Missing from Fiscal Reform & the Ballot: Tax Fairness

Over the last few weeks, thousands of activists carried petitions and spread the word about the Fair Tax Colorado ballot initiative. The energy and commitment we saw was unbelievable and showed the power of what happens when we transform policy ideas into activism on the ground. 

As strong and exciting as this final push was, it wasn’t enough to overcome the unprecedented hurdles that came in the way of qualifying Initiative 271 for the ballot. Even still, we collected thousands of petitions, each carrying the names and signatures of Coloradans who stood up to be counted in support of a more fair tax system and better funded state. Even though Initiative 271 won’t be on ballot this fall, these Coloradans are the foundation of a much larger movement that isn’t going away anytime soon.

I firmly believe if the many obstacles we faced over the last few months — gathering signatures during a pandemic, a Supreme Court ruling that eliminated electronic single-line petitions — didn’t exist, not only would tax fairness be on the 2020 ballot, but it would win, too. 

There is simply no analysis of Colorado’s economic gaps that does not lead back to the regressive impact our state’s decline in funding for vital public services has had on economic mobility. Because of this, we’ve participated in every coalition, strategy table, and campaign that’s come together to address our state’s painful financial needs. We have, and continue to be, Colorado’s go-to resource for education, messaging, and analysis on fiscal issues. After 20 years of working on this challenge, it’s become clear to us this work must be done differently.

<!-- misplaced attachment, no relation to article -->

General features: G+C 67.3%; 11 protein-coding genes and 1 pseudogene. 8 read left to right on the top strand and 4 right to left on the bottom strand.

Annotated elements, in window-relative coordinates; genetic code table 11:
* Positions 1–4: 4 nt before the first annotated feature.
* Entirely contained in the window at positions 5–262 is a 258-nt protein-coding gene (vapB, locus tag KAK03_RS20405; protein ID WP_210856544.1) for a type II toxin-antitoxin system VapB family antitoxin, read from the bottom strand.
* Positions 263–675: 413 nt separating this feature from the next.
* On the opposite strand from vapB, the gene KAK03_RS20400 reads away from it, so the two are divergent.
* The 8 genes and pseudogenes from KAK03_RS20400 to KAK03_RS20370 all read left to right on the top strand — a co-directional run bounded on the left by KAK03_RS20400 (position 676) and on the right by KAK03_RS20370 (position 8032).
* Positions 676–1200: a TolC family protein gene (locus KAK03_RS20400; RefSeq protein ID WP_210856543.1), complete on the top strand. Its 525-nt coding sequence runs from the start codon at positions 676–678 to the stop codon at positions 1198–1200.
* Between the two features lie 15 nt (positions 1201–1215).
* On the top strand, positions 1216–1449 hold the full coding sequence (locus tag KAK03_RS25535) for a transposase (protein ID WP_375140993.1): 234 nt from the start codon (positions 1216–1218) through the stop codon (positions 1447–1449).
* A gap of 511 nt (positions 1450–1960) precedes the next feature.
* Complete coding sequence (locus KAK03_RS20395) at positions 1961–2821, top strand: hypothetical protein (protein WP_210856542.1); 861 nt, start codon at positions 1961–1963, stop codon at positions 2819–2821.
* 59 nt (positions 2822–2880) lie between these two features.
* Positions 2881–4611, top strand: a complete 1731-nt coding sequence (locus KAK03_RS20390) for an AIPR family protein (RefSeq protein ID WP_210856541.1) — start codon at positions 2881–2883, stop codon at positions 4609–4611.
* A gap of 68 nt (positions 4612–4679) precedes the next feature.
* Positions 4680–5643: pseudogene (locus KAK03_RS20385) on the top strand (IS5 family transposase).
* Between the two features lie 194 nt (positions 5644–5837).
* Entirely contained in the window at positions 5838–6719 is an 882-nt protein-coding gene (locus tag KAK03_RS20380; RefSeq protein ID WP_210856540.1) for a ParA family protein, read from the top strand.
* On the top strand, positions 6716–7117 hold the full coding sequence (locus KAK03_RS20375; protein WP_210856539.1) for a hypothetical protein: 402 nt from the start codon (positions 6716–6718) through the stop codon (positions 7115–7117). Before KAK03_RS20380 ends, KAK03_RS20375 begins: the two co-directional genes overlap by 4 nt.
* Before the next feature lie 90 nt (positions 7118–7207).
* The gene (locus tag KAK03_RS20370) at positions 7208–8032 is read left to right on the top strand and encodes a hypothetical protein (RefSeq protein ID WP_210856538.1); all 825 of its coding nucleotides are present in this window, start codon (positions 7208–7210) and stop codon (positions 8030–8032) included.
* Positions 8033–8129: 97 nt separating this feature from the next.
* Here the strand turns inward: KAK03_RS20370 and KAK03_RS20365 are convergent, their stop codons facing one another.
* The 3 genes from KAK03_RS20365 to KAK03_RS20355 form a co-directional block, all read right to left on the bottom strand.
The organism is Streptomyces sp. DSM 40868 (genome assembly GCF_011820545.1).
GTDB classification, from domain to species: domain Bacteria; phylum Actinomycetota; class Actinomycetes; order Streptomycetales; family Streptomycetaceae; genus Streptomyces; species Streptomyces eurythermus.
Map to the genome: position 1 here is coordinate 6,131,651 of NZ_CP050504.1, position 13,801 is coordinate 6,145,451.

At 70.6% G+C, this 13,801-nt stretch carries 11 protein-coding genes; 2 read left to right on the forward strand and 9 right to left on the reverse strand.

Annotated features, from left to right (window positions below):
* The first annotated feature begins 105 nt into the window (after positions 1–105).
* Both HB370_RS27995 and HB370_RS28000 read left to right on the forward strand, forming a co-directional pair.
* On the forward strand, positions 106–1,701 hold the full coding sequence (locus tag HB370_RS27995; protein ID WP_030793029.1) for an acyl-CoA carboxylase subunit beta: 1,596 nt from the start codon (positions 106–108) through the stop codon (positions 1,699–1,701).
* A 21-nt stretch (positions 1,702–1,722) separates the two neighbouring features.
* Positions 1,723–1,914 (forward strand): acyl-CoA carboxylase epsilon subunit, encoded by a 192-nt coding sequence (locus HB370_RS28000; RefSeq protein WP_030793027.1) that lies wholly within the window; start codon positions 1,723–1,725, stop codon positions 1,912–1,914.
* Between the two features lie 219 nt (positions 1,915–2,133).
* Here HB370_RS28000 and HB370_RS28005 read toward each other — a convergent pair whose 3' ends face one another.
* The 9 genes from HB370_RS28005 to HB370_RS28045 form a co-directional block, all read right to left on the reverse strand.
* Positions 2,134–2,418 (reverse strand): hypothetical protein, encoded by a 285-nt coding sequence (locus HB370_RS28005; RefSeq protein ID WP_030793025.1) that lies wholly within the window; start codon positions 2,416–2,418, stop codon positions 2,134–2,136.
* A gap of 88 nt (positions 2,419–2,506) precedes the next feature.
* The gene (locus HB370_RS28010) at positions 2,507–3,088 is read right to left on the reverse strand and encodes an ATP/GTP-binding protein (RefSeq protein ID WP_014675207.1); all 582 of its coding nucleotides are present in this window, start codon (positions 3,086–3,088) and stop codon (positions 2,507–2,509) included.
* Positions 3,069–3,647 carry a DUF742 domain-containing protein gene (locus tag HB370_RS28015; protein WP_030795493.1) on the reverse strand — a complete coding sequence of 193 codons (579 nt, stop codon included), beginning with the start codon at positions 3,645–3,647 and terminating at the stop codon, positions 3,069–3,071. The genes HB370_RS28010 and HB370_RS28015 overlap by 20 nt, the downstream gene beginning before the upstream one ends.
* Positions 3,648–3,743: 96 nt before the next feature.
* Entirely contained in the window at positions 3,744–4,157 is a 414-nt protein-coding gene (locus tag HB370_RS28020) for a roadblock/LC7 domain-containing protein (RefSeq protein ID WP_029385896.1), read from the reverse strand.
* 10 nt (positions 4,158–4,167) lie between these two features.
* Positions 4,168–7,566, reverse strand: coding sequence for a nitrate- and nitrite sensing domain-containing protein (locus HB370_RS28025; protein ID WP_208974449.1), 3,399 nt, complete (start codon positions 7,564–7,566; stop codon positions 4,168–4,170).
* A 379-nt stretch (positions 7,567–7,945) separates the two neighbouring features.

Aside from the notable exception of Referendum C in 2000, none of these efforts has been successful. That’s why the Bell began working with a coalition of organizations last year to begin thinking about this work differently. Together, we reached out to thousands of stakeholders and activists. We tested legal approaches to ballot design. We poll tested various options that included a repeal of TABOR itself and a limited authorization of legislative authority to set tax policy. After all of that, it became clear the missing link for voters in this conversation about fiscal policy is the issue of tax fairness. That’s why we decided to press forward with Fair Tax Colorado — a historic approach to fiscal health that would give 95% of Coloradans a tax cut while creating three new tax brackets for taxpayers earning over $250,000 in income. 

This idea of a fair tax system that adequately funds our schools, roads, health, and human services will endure well beyond Initiative 271. Beyond the ballot process, there are numerous opportunities for our legislators to make the tax code less unfair at the Capitol. That work must continue.

For the Bell Policy Center, our commitment to tax fairness isn’t just a political innovation — it’s a recognition of the degrading effects economic stratification and inequality have had on our communities. We won’t stop until those effects are reversed and Colorado truly lives up to its reputation as the best economy in the nation. In the coming weeks and months, we’ll be rolling out more information about where this work is heading next and how you can bring your voice to the conversation. 

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